I wish I had my supermarkets, pharmacies, and my computer (reading 내 컴퓨터=”My Computer” does not make for user friendly computing), but although I don’t think I’ll be back intentionally, I can see why people would want to come here. They are a modern society in a beautiful land that any westerner can get along in without to much problem and they have a lot of history that’s interesting which is an interesting contrast to western culture. From three successive ruins they’ve built the 5th largest economy in the world and it is an impressive society with misty mountains and nice ocean fronts. A truly stunning accomplishment in a very different land.
Which makes it all the harder to watch the westernizing. I think Seoul is distinctly like every other city in the world. Again, papa johns, bagels, corn dogs, etc… why do we export the crap, indeed why export our culture at all? Can’t we leave anyplace alone? Even Tibet has a railroad now… how long before the first McD’s? uggh…
I do hope we don’t import their sense of drive though. Americans (and modernized civilizations) are all that happy of a people in my opinion anyway, but if you were to add the korean way they push their kids to learn from dawn to dusk and give them no relief you wouldn’t have school shootings, you’d have wars at school. The kids here are distinctly stressed out. It’s common for kids to go to public schools in the day, then be bused to academies during the afternoon and night, and be let out at around 10 pm. Even during the summer they attend academy. I’m assuming that work is the same, and this explains why they are the 5th largest economy in the world, especially with only 46 million people, you’ve got to work hard and long…they’re are just human though.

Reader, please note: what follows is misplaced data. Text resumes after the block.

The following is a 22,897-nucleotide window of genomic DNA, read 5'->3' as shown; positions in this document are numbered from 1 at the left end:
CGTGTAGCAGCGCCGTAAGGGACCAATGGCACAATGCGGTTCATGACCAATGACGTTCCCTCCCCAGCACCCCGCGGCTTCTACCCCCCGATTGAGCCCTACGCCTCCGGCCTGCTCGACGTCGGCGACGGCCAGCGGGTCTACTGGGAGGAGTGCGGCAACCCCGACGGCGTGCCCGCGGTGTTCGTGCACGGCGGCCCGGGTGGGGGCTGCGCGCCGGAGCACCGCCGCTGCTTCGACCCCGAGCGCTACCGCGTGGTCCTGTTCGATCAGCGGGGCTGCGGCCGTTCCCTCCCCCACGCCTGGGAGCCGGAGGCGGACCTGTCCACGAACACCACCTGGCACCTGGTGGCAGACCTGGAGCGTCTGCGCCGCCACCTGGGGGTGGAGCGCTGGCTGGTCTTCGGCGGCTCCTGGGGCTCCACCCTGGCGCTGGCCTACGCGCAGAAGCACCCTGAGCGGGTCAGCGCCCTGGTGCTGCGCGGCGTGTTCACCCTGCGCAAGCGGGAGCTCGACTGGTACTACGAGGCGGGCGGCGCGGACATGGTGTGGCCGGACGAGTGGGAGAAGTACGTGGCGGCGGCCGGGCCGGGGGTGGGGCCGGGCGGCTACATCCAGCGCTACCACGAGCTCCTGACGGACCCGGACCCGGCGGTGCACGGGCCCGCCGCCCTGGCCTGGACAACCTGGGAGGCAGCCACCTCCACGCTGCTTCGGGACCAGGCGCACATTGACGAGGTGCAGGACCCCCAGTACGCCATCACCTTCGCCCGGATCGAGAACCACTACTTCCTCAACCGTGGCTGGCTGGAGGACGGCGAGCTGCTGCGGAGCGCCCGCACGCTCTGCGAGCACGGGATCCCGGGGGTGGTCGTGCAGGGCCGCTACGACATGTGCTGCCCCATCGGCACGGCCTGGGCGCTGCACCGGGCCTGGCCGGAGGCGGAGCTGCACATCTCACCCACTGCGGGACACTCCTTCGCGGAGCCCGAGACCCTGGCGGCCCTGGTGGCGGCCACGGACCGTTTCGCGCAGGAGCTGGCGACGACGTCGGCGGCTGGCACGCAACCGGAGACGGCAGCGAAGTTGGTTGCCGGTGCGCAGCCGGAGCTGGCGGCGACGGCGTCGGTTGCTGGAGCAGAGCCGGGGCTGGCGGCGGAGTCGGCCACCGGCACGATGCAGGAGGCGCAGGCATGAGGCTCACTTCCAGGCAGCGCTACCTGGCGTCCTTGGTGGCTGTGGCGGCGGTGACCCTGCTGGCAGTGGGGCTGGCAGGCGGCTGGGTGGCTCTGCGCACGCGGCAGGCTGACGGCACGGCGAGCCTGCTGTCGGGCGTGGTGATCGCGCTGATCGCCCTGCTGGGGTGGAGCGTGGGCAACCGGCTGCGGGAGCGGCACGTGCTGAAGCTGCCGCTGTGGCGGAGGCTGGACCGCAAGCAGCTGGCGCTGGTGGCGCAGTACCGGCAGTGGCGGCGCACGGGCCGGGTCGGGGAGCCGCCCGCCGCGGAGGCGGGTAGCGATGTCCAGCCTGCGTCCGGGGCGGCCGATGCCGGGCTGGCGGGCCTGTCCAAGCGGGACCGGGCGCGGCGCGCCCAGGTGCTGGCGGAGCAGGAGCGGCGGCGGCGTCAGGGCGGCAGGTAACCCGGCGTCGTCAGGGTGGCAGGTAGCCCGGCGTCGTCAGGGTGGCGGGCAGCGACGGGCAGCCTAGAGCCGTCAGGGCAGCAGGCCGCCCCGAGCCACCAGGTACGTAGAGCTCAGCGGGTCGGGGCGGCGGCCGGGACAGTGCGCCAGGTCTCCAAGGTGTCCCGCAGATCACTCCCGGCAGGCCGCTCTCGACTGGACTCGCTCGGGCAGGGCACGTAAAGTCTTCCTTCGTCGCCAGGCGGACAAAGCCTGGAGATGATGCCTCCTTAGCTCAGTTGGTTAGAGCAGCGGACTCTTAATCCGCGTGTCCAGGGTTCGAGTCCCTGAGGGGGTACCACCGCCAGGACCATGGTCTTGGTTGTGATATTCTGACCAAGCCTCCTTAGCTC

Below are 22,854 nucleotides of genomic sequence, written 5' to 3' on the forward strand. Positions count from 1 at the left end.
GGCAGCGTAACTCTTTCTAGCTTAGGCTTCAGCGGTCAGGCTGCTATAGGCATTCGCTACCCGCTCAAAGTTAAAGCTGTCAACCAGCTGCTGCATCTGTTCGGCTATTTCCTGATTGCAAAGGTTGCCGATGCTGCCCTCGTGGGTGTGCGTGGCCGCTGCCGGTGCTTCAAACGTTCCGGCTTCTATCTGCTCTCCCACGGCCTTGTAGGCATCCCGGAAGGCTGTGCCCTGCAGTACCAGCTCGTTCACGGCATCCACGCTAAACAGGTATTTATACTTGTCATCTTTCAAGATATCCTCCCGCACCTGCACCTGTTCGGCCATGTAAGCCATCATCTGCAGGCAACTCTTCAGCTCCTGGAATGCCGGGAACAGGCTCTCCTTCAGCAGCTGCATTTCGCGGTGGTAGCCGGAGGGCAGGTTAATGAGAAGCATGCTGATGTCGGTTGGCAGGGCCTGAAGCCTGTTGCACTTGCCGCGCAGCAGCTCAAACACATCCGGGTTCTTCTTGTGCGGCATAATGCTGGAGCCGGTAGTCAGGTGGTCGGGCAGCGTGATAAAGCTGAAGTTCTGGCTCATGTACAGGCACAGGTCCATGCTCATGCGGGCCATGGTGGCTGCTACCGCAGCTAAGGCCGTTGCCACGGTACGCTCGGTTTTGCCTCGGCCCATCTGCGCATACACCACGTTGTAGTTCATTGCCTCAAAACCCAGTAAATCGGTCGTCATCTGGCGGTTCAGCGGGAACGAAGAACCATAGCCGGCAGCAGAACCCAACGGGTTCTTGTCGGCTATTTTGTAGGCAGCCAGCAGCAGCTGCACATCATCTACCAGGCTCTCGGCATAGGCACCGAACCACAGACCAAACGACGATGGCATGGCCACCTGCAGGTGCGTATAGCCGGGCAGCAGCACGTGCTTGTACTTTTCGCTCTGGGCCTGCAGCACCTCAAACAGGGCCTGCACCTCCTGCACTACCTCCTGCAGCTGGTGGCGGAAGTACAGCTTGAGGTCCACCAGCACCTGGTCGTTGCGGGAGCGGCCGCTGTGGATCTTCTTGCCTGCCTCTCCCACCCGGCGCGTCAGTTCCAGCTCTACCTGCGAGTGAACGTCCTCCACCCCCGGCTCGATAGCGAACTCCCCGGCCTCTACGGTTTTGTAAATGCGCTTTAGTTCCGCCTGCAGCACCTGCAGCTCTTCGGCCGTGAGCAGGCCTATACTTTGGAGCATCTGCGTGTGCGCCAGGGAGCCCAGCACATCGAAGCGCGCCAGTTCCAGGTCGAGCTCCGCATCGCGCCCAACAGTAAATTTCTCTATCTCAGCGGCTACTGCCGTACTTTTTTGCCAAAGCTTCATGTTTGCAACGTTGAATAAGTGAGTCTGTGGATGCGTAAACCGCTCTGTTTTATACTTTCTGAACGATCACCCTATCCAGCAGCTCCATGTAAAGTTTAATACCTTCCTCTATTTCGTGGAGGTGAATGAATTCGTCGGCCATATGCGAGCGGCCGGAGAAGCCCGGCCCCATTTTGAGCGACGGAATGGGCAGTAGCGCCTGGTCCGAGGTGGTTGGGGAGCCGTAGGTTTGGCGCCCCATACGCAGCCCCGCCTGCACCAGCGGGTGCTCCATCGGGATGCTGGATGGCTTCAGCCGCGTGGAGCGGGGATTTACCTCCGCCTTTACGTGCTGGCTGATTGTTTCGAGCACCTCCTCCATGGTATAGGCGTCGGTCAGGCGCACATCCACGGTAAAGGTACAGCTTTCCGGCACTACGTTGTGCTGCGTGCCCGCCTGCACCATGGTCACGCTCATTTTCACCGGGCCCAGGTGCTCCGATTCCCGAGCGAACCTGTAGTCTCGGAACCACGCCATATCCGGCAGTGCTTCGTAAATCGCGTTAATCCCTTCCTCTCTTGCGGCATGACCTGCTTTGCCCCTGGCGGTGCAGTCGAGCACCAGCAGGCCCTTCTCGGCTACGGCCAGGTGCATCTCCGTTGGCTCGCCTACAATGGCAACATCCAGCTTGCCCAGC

Isn’t it insane that I need to travel to keep re-enforcing this idea? I realized it long ago, but when do we ever totally believe the common humanity without seeing it?
As for what’s next. Thailand is coming up on the 2nd of Aug (probably, i exchanged a booked flight for an over-booked flight so it may take me a while to get out of korea). I’m not sure how long I’ll be there. Right now it looks like 2 or 3 weeks. I go from there to India, which is now an official change of itinerary. No plane tickets yet, but I finally got a visa. Beyond that I’m not sure what’s up with vietnam, as I have to work out some issues with the dates on my visa. Might be jumping to japan then the US earlier then expected.